It ends with one princess in exile and the other separated from her true love; whether there’s a sequel to wrap up the...

THE ROSE THRONE

A tale of two princesses and a fair amount of magic.

Ailsbet is a princess of Rurik, and Marlissa—Issa—is a princess of Weirland, two island kingdoms not quite at war with each other. Issa is strong in neweyr, women’s magic of the Earth and growing things; Ailsbet, who thought herself unweyr, without magic, turns out to be strong in taweyr, men’s magic of blood, death and war. Taweyr in a woman makes her ekhono—tainted—and thus considered worthy of burning by Ailsbet’s father, King Haikor, who rules capriciously and with the power of his own taweyr. However, he betroths her to Lord Umber of Weirland, and Ailsbet’s younger brother to Issa, as the king hopes to combine both kingdoms under his own iron rule. For most of the book, the two princesses circle around each other; after 400 pages, there is a stopping point but no resolution. There’s a certain amount of murderous violence and a small amount of kissing, both oddly passionless. What passion there is comes in Ailsbet’s love for her flute and the making of music, which is delineated beautifully and boldly, as is the overwhelming response Ailsbet has to her taweyr in a hunt in which she takes down a stag. Talk about duty and honor, about laying aside one’s feelings for the good of the kingdom and about not knowing one’s self or one’s companions dominates, though.

It ends with one princess in exile and the other separated from her true love; whether there’s a sequel to wrap up the dangling plotlines is unclear. Also unclear is whether readers will want it. (Fantasy. 11-15)

Pub Date: May 14, 2013

ISBN: 978-1-60684-365-9

Page Count: 400

Publisher: Egmont USA

Review Posted Online: Feb. 18, 2013

Kirkus Reviews Issue: March 1, 2013

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This is no didactic near-future warning of present evils, but a cinematic adventure featuring endearing, compelling heroes

LEGEND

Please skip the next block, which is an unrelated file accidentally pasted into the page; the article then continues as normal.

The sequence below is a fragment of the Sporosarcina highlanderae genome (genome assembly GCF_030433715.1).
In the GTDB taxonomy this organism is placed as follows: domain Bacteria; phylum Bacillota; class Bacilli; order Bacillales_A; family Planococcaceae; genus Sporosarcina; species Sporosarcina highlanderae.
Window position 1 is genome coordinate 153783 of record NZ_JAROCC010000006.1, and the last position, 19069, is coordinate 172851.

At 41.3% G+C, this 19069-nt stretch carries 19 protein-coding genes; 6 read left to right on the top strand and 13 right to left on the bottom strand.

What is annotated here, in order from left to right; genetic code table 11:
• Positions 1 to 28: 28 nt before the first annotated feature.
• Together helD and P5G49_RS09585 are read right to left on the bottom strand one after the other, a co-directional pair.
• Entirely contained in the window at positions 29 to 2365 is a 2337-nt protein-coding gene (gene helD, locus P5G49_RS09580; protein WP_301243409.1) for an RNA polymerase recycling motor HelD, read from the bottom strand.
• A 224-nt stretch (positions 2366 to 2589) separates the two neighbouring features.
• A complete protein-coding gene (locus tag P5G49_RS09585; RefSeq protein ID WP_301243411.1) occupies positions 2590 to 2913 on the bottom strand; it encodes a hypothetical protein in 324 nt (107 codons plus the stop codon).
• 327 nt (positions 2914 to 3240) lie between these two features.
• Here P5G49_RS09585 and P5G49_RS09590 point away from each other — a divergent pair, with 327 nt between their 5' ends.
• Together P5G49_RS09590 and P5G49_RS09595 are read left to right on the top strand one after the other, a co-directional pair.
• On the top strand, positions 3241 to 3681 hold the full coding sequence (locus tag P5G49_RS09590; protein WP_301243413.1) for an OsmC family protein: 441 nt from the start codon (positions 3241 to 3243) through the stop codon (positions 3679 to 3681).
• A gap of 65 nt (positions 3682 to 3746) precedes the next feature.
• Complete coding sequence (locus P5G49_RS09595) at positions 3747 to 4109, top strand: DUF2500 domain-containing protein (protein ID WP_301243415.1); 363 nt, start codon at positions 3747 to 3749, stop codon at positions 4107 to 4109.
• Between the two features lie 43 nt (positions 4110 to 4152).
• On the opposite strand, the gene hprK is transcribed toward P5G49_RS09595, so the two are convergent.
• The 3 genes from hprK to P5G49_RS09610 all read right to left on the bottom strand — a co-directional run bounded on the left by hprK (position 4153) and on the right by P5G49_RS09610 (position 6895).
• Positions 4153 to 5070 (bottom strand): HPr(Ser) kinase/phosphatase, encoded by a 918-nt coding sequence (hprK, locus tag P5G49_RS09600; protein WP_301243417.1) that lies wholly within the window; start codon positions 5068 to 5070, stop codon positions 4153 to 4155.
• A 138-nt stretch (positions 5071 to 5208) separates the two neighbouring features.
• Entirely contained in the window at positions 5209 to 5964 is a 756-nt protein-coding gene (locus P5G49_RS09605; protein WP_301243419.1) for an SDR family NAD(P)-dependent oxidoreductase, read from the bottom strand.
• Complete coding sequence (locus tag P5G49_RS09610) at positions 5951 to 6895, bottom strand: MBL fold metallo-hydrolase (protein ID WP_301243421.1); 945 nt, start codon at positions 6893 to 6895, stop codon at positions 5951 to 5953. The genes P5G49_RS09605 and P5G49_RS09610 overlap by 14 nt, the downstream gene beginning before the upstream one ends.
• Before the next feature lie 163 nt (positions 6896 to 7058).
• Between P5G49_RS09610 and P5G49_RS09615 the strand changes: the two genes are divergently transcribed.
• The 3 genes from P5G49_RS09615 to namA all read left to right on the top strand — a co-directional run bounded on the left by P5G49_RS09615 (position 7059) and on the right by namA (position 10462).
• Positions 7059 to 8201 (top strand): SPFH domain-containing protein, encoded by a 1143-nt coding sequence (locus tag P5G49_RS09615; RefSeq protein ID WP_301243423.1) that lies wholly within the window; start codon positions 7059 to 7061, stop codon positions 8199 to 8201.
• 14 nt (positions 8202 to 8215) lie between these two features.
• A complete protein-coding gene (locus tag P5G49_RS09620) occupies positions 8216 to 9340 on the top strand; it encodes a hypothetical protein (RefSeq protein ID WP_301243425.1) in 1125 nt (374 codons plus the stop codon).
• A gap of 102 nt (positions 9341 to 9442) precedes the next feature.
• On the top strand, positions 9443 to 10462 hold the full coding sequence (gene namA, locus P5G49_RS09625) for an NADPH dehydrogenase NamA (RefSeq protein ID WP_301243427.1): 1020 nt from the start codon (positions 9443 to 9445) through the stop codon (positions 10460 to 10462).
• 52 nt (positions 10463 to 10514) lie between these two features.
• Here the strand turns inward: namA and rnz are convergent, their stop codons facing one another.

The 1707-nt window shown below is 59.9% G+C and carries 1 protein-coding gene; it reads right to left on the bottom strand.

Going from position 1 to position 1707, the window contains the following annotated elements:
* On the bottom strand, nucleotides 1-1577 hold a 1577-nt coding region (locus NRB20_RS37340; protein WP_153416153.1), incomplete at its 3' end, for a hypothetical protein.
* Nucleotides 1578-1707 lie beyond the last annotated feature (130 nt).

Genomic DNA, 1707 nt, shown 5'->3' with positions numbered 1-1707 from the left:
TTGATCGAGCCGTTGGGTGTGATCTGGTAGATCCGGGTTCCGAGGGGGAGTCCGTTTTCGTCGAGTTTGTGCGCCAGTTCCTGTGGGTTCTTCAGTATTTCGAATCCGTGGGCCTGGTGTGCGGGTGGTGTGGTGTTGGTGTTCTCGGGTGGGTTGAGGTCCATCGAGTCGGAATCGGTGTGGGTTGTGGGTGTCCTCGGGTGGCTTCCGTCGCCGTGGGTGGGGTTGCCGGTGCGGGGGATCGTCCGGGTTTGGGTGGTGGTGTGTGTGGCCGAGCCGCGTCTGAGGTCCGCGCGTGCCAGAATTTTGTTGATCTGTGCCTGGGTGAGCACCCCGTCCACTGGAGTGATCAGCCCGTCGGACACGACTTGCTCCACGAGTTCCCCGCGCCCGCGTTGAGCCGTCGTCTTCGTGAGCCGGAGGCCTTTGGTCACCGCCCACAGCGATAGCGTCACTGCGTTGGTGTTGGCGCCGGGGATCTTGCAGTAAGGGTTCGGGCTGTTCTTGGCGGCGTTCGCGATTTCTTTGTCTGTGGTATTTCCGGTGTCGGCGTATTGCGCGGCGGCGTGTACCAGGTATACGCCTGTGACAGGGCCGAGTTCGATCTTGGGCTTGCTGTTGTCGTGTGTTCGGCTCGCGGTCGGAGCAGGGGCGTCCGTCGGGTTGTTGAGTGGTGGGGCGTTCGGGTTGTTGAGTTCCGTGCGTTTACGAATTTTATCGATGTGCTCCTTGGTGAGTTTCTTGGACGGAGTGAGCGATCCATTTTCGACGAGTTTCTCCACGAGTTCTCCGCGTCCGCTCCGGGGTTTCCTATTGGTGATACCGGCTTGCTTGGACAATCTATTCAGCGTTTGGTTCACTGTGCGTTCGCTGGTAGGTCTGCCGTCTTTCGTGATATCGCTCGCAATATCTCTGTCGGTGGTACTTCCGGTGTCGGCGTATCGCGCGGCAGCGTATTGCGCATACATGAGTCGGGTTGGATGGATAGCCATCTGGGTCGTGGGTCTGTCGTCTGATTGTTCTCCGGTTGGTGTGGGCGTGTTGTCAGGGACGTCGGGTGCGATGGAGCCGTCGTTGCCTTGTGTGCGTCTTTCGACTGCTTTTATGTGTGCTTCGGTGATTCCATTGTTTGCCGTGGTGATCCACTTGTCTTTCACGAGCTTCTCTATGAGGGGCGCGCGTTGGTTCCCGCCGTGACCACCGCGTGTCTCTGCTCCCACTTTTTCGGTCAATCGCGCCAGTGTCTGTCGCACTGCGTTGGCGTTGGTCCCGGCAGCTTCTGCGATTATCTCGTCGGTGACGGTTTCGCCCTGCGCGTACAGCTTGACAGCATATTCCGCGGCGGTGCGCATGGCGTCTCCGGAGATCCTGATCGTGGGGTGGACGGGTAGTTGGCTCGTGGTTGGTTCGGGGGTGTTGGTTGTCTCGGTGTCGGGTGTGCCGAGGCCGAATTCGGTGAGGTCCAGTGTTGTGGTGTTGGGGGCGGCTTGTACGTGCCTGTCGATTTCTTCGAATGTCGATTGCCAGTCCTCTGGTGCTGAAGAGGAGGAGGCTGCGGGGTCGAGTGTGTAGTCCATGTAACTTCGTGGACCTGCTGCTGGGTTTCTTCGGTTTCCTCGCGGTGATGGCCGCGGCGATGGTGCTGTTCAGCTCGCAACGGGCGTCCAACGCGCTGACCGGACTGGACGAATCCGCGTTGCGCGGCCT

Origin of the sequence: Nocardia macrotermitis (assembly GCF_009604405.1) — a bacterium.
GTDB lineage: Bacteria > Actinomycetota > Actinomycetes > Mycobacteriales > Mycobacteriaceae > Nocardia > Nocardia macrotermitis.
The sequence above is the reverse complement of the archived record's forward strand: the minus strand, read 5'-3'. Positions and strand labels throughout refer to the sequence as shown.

From the Legend series , Vol. 1

A gripping thriller in dystopic future Los Angeles.

Fifteen-year-olds June and Day live completely different lives in the glorious Republic. June is rich and brilliant, the only candidate ever to get a perfect score in the Trials, and is destined for a glowing career in the military. She looks forward to the day when she can join up and fight the Republic’s treacherous enemies east of the Dakotas. Day, on the other hand, is an anonymous street rat, a slum child who failed his own Trial. He's also the Republic's most wanted criminal, prone to stealing from the rich and giving to the poor. When tragedies strike both their families, the two brilliant teens are thrown into direct opposition. In alternating first-person narratives, Day and June experience coming-of-age adventures in the midst of spying, theft and daredevil combat. Their voices are distinct and richly drawn, from Day’s self-deprecating affection for others to June's Holmesian attention to detail. All the flavor of a post-apocalyptic setting—plagues, class warfare, maniacal soldiers—escalates to greater complexity while leaving space for further worldbuilding in the sequel.

This is no didactic near-future warning of present evils, but a cinematic adventure featuring endearing, compelling heroes . (Science fiction. 12-14)

Pub Date: Nov. 29, 2011

ISBN: 978-0-399-25675-2

Page Count: 336

Publisher: Putnam

Review Posted Online: April 8, 2011

Kirkus Reviews Issue: Oct. 15, 2011

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A trilogy opener both rich and strange, if heavy at the front end.

MISS PEREGRINE'S HOME FOR PECULIAR CHILDREN

From the Peculiar Children series , Vol. 1

Riggs spins a gothic tale of strangely gifted children and the monsters that pursue them from a set of eerie, old trick photographs.

The brutal murder of his grandfather and a glimpse of a man with a mouth full of tentacles prompts months of nightmares and psychotherapy for 15-year-old Jacob, followed by a visit to a remote Welsh island where, his grandfather had always claimed, there lived children who could fly, lift boulders and display like weird abilities. The stories turn out to be true—but Jacob discovers that he has unwittingly exposed the sheltered “peculiar spirits” (of which he turns out to be one) and their werefalcon protector to a murderous hollowgast and its shape-changing servant wight. The interspersed photographs—gathered at flea markets and from collectors—nearly all seem to have been created in the late 19th or early 20th centuries and generally feature stone-faced figures, mostly children, in inscrutable costumes and situations. They are seen floating in the air, posing with a disreputable-looking Santa, covered in bees, dressed in rags and kneeling on a bomb, among other surreal images. Though Jacob’s overdeveloped back story gives the tale a slow start, the pictures add an eldritch element from the early going, and along with creepy bad guys, the author tucks in suspenseful chases and splashes of gore as he goes. He also whirls a major storm, flying bullets and a time loop into a wild climax that leaves Jacob poised for the sequel.

A trilogy opener both rich and strange, if heavy at the front end. (Horror/fantasy. 12-14)

Pub Date: June 7, 2011

ISBN: 978-1-59474-476-1

Page Count: 234

Publisher: Quirk Books

Review Posted Online: March 31, 2014

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